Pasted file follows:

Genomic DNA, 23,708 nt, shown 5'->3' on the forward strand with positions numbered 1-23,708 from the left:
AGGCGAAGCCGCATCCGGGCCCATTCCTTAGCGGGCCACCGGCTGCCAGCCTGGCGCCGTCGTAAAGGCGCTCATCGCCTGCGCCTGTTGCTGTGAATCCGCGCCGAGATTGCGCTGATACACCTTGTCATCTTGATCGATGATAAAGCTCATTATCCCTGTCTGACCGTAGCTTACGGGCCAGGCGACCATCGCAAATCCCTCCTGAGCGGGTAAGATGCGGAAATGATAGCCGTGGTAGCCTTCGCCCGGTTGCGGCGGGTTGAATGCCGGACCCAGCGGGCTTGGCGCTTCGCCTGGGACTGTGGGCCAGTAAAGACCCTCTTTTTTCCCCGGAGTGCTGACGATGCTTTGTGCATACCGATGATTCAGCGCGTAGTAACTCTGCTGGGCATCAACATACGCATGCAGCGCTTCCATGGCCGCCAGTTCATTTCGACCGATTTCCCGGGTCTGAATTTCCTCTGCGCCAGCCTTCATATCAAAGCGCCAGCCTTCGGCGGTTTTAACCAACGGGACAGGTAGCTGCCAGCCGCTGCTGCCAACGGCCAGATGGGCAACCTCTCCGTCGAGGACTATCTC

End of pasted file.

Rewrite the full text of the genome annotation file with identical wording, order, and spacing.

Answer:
Genomic DNA, 23,708 nt, shown 5'->3' on the forward strand with positions numbered 1-23,708 from the left:
AGGCGAAGCCGCATCCGGGCCCATTCCTTAGCGGGCCACCGGCTGCCAGCCTGGCGCCGTCGTAAAGGCGCTCATCGCCTGCGCCTGTTGCTGTGAATCCGCGCCGAGATTGCGCTGATACACCTTGTCATCTTGATCGATGATAAAGCTCATTATCCCTGTCTGACCGTAGCTTACGGGCCAGGCGACCATCGCAAATCCCTCCTGAGCGGGTAAGATGCGGAAATGATAGCCGTGGTAGCCTTCGCCCGGTTGCGGCGGGTTGAATGCCGGACCCAGCGGGCTTGGCGCTTCGCCTGGGACTGTGGGCCAGTAAAGACCCTCTTTTTTCCCCGGAGTGCTGACGATGCTTTGTGCATACCGATGATTCAGCGCGTAGTAACTCTGCTGGGCATCAACATACGCATGCAGCGCTTCCATGGCCGCCAGTTCATTTCGACCGATTTCCCGGGTCTGAATTTCCTCTGCGCCAGCCTTCATATCAAAGCGCCAGCCTTCGGCGGTTTTAACCAACGGGACAGGTAGCTGCCAGCCGCTGCTGCCAACGGCCAGATGGGCAACCTCTCCGTCGAGGACTATCTC